Michelle Rhee, the former chancellor of schools in Washington D.C., has ended speculation about her next move, announcing on Monday that she has started a new non-profit organization that will seek reforms in public educational policies at the local, state and national levels.
Rhee, 40, who strongly criticized teacher tenure and closed down dozens of poorly performing schools over the last three years in the nation's capital, says the organization will be called StudentsFirst.org.
There is no big organized interest group that defends and promotes the interests of children, Rhee said in announcing the group in a column published in NewsWeek on Monday. We need a new voice to change the balance of power in public education.
The organization will mobilize parents, teachers, students and the broader community for educational reform policies, she said. Among its aims in its first year are to sign up 1 million members and raise $1 billion.
The announcement comes a week after Rhee was named as a member of the 18-member transition team of Republican Florida Governor-Elect Rick Scott that will create a new education system for a new economy. Rhee resigned from her post in Washington after the defeat of Mayor Adrian Fenty.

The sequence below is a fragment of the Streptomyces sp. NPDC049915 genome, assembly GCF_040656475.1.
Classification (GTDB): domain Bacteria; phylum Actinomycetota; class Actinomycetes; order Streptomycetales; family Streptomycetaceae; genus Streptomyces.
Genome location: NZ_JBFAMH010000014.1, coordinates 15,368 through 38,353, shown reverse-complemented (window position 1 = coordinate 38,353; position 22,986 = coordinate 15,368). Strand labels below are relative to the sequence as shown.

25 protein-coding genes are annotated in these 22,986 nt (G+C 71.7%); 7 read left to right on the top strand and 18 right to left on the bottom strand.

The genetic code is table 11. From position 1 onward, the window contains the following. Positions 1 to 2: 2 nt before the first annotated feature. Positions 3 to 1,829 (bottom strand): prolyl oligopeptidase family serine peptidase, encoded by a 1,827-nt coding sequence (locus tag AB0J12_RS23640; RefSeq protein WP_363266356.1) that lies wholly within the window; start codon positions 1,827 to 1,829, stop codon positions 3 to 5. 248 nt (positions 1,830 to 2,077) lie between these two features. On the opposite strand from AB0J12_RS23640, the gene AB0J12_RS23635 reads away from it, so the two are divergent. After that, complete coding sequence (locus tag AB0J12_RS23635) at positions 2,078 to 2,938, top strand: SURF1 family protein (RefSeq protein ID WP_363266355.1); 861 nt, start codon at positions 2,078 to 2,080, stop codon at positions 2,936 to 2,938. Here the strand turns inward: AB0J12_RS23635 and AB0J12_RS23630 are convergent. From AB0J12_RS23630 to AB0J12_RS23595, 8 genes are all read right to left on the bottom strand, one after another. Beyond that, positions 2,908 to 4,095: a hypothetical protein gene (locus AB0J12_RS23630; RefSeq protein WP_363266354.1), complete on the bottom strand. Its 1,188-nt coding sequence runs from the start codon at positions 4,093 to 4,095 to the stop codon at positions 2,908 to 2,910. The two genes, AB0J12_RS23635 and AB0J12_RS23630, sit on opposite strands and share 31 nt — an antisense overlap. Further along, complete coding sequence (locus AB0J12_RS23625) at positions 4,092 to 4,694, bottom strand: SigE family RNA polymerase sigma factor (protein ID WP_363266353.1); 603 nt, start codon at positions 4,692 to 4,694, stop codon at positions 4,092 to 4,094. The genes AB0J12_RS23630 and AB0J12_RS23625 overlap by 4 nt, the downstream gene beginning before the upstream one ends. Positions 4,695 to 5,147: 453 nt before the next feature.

Rhee said the group will battle against ineffective instructional programs and bureaucracy. The organization will also endorse and support school-board candidates and politicians who want to enact policies around our legislative agenda.
We'll support any candidate who's reform-minded, regardless of political party, so reform won't just be a few courageous politicians experimenting in isolated locations; it'll be a powerful, nationwide movement, she said.
The head of the second-largest U.S. teachers union invited Rhee on Monday to work with us to give our kids the great schools they deserve and need.
We wish Michell Rhee well and hope she learns, as we have, that promoting education reform through conflict and division will not serve the students' interests and their educational needs, said Randi Weingarten, the president of the American Federation of Teachers, a group which represents 1.5 million school-related personnel.
While Rhee likes to say that teachers unions are the problems, leading states and countries in educational outcomes - such as Finland, Singapore and South Korea - are heavily unionized, Weingarten said.
They succeed through teacher preparations, a robust curriculum and engaging parents, she added.
And they do so through collaboration, not conflict or scapegoating, she said.